Sheds are small spaces but can be hard workers (as long as they’re not a disaster and you can reach everything easily!). Sheds support yard and gardening, household utility, kid stuff, bikes and more. Make sure that all items in the here can withstand temperature changes and moisture.
Put on some old clothes and start taking things out of the shed. As you go, put like materials together in groups. Once everything is out and sorted, you’ll want to review all the items. There is likely a good amount of trash in there, so bring over your trash can and start tossing. You’ll also find things you no longer use, so make decisions about what to do with those – donate or re-home to a friend or neighbor. Now that it’s empty, take this opportunity to clean the space itself. Use a leaf blower and broom to clean the floor and pull down spiderwebs and other build-up.
Once it’s all out on the lawn and pared down, plan how you want to layout the space. You’ll want to start with the large items – like the lawn mower, ladder and bikes. For these things, decide whether you’d like to make ‘parking spots’ for them and/or if you’d prefer to hang them using hooks. After that is decided, move onto the most-used categories and then tackle the remaining items and assign them spots according to their priority. If kids’ items are in the shed, make sure they can access them easily and safely, while (for the littlest kids) keeping any dangerous things out of their reach. Common categories to think about are: lawn & garden, household utility, tools & hardware, outdoor entertaining, bikes, and kids outdoor activities & sports.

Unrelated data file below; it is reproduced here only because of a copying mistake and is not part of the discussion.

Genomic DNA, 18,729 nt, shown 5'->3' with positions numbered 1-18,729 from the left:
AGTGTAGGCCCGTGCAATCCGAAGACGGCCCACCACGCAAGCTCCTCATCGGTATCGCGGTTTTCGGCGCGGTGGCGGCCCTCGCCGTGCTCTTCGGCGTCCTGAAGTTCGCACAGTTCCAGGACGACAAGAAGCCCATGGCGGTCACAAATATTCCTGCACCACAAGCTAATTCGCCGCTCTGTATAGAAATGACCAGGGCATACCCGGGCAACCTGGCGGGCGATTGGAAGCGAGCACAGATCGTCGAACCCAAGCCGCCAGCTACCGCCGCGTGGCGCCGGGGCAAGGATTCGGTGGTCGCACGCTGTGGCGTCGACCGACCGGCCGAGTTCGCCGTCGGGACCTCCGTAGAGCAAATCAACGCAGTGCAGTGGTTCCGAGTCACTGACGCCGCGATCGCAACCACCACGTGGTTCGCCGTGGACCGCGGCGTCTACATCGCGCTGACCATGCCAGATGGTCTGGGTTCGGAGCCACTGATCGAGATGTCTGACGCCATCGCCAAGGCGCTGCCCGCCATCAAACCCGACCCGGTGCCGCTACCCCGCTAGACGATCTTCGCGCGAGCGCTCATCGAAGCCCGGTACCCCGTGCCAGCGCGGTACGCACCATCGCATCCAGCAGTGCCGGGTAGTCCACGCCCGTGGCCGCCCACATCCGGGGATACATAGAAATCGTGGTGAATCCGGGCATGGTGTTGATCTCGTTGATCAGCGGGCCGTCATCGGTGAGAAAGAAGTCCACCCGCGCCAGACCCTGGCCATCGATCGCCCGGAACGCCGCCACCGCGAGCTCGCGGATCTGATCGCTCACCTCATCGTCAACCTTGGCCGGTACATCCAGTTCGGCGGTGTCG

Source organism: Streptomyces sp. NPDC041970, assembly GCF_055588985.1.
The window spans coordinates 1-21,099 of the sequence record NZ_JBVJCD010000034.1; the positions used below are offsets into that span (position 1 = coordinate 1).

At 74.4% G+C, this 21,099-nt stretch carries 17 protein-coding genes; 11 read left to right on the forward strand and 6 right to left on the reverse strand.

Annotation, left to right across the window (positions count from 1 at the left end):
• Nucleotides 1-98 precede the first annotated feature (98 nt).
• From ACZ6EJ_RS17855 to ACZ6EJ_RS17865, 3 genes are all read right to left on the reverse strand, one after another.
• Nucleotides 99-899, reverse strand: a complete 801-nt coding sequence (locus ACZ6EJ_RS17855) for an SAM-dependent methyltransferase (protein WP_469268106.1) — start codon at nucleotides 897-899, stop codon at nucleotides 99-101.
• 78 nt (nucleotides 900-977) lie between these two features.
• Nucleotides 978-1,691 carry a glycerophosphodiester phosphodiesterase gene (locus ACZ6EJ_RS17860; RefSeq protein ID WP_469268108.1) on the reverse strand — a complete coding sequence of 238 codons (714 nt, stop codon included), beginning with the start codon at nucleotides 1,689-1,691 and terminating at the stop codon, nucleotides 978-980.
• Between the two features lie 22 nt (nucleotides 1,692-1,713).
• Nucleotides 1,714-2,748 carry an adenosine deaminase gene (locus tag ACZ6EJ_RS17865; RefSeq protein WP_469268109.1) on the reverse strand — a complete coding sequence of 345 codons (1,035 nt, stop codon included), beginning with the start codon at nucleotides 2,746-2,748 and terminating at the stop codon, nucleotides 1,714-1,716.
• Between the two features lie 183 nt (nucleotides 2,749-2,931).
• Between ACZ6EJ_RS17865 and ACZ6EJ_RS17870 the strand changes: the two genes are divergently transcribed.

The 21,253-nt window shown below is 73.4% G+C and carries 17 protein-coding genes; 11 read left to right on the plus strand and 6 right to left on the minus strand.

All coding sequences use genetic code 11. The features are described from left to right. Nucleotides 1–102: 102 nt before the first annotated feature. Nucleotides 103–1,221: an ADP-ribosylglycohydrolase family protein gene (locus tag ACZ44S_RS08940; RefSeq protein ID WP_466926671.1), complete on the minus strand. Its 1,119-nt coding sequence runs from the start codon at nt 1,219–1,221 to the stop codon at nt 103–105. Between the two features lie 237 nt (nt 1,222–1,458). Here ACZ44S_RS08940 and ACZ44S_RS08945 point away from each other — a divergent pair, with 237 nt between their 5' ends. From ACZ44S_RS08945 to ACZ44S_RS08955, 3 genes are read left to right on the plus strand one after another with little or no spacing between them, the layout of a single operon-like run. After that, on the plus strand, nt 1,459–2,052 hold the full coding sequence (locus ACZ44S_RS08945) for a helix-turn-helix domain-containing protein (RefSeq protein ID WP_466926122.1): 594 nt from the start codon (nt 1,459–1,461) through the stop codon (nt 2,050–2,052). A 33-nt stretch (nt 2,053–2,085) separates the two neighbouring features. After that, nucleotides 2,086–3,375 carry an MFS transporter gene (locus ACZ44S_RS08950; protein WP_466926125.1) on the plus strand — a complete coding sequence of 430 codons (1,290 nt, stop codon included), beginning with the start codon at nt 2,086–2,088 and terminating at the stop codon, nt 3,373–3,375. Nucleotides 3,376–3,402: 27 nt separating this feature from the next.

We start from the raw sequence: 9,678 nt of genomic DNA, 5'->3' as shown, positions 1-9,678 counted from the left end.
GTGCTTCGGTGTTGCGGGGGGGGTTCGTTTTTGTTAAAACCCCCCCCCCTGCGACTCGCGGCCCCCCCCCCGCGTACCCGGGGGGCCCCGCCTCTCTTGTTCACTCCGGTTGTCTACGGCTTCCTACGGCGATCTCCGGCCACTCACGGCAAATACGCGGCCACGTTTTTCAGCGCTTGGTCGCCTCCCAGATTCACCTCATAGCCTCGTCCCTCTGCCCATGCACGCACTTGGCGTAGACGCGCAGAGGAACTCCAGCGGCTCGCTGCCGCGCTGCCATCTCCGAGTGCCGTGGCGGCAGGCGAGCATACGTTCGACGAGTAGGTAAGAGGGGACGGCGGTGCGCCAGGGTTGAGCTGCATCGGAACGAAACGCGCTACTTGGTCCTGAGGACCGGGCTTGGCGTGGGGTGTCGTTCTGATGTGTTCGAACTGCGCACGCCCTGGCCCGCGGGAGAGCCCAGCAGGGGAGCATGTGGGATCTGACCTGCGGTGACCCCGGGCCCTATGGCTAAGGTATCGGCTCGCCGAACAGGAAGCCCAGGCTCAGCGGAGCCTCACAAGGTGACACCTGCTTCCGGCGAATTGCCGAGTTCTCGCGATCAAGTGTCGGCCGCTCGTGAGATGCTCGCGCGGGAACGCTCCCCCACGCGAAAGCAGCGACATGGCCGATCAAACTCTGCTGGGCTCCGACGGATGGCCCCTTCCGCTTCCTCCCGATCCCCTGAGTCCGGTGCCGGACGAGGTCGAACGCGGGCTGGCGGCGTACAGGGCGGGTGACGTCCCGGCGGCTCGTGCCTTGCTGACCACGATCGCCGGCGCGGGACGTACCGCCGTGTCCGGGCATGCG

An empty box is a great space, but in order to make it work harder for you, you’ll need to add some structure and accessories.
- The best recommendation for maximizing your space is a shelving unit. Or if you’re handy, do a DIY wooden version to the specs you need. Before choosing the size and number of shelves, you’ll need to plan out what will go on there.
- If you have a vinyl shed you may not be able to hang things on the walls, so you’ll need freestanding options like this tool rack.
- Large utility hooks or deep hooks are great for hanging larger items like leaf blowers or extension cords. And double hooks can hold yard tools.
- Bins and boxes for keeping small like items with like.
- Wire bins for the walls or the doors.
- Pegboards are great if you store your tools in the shed.
- Sports storage to corral balls, racquets and gloves and bike storage.